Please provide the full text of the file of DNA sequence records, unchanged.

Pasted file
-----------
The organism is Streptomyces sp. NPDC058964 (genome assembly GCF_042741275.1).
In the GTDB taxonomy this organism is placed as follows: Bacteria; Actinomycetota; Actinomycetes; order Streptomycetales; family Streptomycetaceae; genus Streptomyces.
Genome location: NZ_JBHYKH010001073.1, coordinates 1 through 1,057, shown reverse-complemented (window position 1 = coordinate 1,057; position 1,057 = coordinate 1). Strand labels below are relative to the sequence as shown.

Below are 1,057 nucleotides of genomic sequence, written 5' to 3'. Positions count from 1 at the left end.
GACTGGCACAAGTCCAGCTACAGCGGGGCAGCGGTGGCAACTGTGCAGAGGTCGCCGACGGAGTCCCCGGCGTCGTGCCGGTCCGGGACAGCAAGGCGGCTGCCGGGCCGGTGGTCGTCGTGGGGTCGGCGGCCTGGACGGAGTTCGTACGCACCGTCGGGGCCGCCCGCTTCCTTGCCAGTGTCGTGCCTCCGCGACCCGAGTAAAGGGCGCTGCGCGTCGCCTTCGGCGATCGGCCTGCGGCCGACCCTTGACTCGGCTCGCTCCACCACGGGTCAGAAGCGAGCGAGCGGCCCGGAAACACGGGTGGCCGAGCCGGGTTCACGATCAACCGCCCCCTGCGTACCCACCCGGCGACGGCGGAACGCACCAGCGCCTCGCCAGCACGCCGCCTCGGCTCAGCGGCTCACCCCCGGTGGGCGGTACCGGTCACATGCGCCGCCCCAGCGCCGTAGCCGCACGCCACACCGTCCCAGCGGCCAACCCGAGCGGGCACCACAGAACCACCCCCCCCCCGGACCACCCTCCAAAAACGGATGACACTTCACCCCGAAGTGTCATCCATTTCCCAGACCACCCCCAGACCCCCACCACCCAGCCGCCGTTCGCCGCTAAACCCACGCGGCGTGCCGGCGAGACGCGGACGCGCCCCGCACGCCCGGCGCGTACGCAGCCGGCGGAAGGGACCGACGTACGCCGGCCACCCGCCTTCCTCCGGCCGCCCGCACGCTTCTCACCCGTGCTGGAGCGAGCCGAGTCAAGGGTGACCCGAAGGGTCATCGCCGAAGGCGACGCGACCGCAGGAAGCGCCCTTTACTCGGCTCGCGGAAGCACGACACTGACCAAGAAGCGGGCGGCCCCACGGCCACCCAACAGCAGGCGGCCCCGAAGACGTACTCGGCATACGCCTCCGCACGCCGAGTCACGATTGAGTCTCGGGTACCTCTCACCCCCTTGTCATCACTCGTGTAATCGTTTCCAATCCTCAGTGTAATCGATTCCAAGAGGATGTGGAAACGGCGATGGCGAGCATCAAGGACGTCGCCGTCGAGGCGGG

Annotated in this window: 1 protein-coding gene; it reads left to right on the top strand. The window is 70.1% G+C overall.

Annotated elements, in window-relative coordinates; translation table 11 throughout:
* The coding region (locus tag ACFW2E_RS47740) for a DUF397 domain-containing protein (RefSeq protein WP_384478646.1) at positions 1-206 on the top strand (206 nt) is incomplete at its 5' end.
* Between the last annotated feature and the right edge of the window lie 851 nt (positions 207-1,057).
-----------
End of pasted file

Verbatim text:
The organism is Streptomyces sp. NPDC058964 (genome assembly GCF_042741275.1).
In the GTDB taxonomy this organism is placed as follows: Bacteria; Actinomycetota; Actinomycetes; order Streptomycetales; family Streptomycetaceae; genus Streptomyces.
Genome location: NZ_JBHYKH010001073.1, coordinates 1 through 1,057, shown reverse-complemented (window position 1 = coordinate 1,057; position 1,057 = coordinate 1). Strand labels below are relative to the sequence as shown.

Below are 1,057 nucleotides of genomic sequence, written 5' to 3'. Positions count from 1 at the left end.
GACTGGCACAAGTCCAGCTACAGCGGGGCAGCGGTGGCAACTGTGCAGAGGTCGCCGACGGAGTCCCCGGCGTCGTGCCGGTCCGGGACAGCAAGGCGGCTGCCGGGCCGGTGGTCGTCGTGGGGTCGGCGGCCTGGACGGAGTTCGTACGCACCGTCGGGGCCGCCCGCTTCCTTGCCAGTGTCGTGCCTCCGCGACCCGAGTAAAGGGCGCTGCGCGTCGCCTTCGGCGATCGGCCTGCGGCCGACCCTTGACTCGGCTCGCTCCACCACGGGTCAGAAGCGAGCGAGCGGCCCGGAAACACGGGTGGCCGAGCCGGGTTCACGATCAACCGCCCCCTGCGTACCCACCCGGCGACGGCGGAACGCACCAGCGCCTCGCCAGCACGCCGCCTCGGCTCAGCGGCTCACCCCCGGTGGGCGGTACCGGTCACATGCGCCGCCCCAGCGCCGTAGCCGCACGCCACACCGTCCCAGCGGCCAACCCGAGCGGGCACCACAGAACCACCCCCCCCCCGGACCACCCTCCAAAAACGGATGACACTTCACCCCGAAGTGTCATCCATTTCCCAGACCACCCCCAGACCCCCACCACCCAGCCGCCGTTCGCCGCTAAACCCACGCGGCGTGCCGGCGAGACGCGGACGCGCCCCGCACGCCCGGCGCGTACGCAGCCGGCGGAAGGGACCGACGTACGCCGGCCACCCGCCTTCCTCCGGCCGCCCGCACGCTTCTCACCCGTGCTGGAGCGAGCCGAGTCAAGGGTGACCCGAAGGGTCATCGCCGAAGGCGACGCGACCGCAGGAAGCGCCCTTTACTCGGCTCGCGGAAGCACGACACTGACCAAGAAGCGGGCGGCCCCACGGCCACCCAACAGCAGGCGGCCCCGAAGACGTACTCGGCATACGCCTCCGCACGCCGAGTCACGATTGAGTCTCGGGTACCTCTCACCCCCTTGTCATCACTCGTGTAATCGTTTCCAATCCTCAGTGTAATCGATTCCAAGAGGATGTGGAAACGGCGATGGCGAGCATCAAGGACGTCGCCGTCGAGGCGGG

Annotated in this window: 1 protein-coding gene; it reads left to right on the top strand. The window is 70.1% G+C overall.

Annotated elements, in window-relative coordinates; translation table 11 throughout:
* The coding region (locus tag ACFW2E_RS47740) for a DUF397 domain-containing protein (RefSeq protein WP_384478646.1) at positions 1-206 on the top strand (206 nt) is incomplete at its 5' end.
* Between the last annotated feature and the right edge of the window lie 851 nt (positions 207-1,057).